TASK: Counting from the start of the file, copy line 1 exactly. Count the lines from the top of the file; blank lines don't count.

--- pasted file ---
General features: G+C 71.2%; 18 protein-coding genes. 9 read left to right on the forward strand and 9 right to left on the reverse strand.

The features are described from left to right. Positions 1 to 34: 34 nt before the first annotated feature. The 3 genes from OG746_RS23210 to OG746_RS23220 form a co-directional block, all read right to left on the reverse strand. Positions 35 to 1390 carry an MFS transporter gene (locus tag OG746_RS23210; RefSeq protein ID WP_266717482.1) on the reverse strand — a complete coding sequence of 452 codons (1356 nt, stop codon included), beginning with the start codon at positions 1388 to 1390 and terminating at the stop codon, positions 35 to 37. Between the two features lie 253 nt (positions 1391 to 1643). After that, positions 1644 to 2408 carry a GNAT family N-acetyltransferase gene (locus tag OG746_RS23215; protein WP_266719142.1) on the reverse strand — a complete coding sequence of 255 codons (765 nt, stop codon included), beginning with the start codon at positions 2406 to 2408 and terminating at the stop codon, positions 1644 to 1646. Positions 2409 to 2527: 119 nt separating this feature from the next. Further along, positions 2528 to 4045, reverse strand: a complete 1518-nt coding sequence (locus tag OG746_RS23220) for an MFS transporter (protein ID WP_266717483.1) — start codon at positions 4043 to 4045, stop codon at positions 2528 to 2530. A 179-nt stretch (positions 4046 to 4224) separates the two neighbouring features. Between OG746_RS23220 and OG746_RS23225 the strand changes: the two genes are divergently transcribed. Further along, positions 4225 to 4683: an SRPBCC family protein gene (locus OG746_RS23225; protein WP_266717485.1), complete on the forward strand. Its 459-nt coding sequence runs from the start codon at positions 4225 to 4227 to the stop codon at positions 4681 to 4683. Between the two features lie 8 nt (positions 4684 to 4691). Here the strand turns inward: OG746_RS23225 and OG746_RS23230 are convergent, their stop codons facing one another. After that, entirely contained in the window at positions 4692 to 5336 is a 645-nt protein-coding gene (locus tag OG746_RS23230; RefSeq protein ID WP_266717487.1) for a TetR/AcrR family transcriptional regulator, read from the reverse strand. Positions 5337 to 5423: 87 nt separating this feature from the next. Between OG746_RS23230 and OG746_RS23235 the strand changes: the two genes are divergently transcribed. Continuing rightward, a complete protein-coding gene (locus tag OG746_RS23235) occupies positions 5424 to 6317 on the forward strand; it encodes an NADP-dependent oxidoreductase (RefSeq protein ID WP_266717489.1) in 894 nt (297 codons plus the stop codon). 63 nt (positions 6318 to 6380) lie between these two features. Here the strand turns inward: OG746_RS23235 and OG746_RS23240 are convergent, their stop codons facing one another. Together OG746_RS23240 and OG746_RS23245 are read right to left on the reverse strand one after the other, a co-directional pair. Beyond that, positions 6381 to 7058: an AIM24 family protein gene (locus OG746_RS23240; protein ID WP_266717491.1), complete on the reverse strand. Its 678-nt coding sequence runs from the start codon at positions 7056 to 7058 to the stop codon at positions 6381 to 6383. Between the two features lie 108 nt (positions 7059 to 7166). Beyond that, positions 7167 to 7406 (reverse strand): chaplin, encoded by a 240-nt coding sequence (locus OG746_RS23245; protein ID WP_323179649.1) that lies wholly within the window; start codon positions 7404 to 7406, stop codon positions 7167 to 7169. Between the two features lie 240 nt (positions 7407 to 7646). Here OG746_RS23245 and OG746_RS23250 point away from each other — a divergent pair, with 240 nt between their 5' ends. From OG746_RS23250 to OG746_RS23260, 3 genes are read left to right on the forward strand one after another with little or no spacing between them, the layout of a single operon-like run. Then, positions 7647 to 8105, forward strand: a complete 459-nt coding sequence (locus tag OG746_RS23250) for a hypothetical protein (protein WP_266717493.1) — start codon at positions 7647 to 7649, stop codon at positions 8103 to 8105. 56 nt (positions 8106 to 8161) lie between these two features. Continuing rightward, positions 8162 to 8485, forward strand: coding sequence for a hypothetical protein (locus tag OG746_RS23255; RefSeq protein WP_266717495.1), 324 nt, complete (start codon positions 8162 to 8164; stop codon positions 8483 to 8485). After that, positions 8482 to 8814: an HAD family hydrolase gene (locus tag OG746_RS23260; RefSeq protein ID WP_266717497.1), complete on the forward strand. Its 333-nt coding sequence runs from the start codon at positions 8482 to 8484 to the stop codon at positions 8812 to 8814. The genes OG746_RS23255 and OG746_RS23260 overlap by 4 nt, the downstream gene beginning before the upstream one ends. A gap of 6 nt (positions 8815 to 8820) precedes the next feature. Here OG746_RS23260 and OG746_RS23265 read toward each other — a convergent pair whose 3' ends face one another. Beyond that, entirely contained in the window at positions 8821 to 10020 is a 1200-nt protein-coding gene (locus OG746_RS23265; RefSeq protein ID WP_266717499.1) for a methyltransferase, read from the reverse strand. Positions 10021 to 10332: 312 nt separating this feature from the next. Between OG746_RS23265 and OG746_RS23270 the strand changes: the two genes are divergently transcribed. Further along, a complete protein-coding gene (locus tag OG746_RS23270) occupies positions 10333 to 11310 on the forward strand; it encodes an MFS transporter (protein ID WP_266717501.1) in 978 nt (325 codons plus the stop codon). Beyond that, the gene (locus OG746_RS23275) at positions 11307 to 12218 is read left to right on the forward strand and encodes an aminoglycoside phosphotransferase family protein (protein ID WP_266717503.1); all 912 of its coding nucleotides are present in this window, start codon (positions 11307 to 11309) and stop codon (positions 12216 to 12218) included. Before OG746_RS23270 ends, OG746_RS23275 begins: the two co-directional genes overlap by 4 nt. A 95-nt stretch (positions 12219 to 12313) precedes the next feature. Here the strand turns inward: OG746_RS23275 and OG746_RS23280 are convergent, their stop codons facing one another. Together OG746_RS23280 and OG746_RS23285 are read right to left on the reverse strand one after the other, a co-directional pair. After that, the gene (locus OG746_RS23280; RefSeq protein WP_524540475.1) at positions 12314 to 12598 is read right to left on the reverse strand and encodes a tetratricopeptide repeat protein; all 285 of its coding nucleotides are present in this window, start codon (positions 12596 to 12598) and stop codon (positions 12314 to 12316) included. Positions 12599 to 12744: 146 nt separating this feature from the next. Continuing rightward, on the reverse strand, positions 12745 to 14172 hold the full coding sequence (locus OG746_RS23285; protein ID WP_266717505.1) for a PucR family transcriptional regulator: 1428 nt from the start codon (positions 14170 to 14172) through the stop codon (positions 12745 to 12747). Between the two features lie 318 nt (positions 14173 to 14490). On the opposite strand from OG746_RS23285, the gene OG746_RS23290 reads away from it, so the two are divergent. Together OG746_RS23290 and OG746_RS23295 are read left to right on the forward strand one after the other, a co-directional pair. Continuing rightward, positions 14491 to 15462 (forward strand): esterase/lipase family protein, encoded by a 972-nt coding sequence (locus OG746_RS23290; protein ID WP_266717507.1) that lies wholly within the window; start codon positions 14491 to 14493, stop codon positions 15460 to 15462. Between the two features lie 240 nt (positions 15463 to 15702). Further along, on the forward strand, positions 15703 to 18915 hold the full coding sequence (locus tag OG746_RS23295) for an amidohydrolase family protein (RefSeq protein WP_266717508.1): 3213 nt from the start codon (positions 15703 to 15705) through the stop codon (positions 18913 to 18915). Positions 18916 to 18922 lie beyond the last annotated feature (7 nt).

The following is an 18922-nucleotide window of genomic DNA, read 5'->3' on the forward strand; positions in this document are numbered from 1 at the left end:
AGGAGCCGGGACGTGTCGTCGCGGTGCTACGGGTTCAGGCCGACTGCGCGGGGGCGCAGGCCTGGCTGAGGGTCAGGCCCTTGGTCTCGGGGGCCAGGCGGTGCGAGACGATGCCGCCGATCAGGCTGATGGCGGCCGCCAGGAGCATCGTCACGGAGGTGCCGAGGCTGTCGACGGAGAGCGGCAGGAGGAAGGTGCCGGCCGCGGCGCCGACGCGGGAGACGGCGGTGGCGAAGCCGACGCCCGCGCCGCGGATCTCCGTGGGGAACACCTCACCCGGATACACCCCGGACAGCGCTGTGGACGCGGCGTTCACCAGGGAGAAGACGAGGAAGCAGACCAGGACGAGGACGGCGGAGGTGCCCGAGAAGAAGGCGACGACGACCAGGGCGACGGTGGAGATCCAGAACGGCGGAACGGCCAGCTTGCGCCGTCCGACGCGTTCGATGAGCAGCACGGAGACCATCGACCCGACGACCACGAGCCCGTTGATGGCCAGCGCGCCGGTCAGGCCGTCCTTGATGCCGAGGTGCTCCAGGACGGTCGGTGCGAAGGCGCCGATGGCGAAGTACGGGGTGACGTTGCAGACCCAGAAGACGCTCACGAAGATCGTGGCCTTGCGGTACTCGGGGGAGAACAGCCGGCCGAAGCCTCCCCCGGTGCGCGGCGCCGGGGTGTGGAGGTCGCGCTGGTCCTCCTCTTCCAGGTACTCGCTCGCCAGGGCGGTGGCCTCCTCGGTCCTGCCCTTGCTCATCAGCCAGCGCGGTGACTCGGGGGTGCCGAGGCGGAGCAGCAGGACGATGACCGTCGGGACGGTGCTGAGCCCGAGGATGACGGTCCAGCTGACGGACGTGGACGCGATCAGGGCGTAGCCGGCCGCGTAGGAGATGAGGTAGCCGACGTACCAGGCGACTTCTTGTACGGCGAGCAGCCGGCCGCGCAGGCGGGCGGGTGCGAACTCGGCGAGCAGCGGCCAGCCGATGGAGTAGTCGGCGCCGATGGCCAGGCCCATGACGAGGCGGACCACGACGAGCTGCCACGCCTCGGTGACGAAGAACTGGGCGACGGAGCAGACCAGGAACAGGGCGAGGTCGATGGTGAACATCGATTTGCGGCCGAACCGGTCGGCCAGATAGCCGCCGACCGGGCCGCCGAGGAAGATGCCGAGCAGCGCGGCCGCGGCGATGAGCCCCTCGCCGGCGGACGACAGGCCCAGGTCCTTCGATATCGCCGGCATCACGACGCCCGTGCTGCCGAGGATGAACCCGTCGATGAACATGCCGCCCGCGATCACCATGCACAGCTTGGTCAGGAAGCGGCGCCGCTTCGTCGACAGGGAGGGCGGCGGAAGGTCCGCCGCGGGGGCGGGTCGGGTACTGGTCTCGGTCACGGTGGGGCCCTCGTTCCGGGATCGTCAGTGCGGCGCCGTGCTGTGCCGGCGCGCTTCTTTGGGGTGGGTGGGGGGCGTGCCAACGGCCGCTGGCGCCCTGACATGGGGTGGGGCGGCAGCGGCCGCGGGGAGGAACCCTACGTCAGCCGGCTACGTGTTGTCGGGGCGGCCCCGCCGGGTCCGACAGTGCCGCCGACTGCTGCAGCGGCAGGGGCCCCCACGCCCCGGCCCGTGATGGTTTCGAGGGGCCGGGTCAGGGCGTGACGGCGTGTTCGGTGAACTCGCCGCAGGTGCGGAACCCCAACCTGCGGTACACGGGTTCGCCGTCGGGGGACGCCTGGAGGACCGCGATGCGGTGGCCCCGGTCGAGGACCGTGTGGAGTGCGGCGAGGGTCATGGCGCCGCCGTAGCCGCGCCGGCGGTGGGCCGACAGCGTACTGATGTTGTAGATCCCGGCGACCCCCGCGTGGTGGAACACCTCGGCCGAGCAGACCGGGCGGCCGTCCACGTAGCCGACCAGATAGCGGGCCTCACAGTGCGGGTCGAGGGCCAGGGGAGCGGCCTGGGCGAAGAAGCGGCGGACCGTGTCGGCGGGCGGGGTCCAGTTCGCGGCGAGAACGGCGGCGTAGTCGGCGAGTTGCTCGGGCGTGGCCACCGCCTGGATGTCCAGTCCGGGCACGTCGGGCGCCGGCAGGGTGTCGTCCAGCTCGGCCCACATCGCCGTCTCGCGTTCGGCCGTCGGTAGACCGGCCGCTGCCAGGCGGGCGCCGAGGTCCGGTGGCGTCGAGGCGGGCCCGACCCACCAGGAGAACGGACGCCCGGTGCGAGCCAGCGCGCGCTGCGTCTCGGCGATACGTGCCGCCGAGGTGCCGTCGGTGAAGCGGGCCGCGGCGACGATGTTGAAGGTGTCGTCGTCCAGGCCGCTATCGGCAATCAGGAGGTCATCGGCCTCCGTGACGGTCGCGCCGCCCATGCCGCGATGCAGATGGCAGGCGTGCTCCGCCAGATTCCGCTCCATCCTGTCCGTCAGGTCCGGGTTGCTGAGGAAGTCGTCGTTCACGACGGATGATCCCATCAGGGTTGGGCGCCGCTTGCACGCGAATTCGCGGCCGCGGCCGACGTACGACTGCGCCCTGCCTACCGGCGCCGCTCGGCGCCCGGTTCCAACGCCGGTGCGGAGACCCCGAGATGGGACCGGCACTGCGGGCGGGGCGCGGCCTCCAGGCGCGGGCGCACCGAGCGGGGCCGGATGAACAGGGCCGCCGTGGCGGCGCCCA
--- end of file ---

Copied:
General features: G+C 71.2%; 18 protein-coding genes. 9 read left to right on the forward strand and 9 right to left on the reverse strand.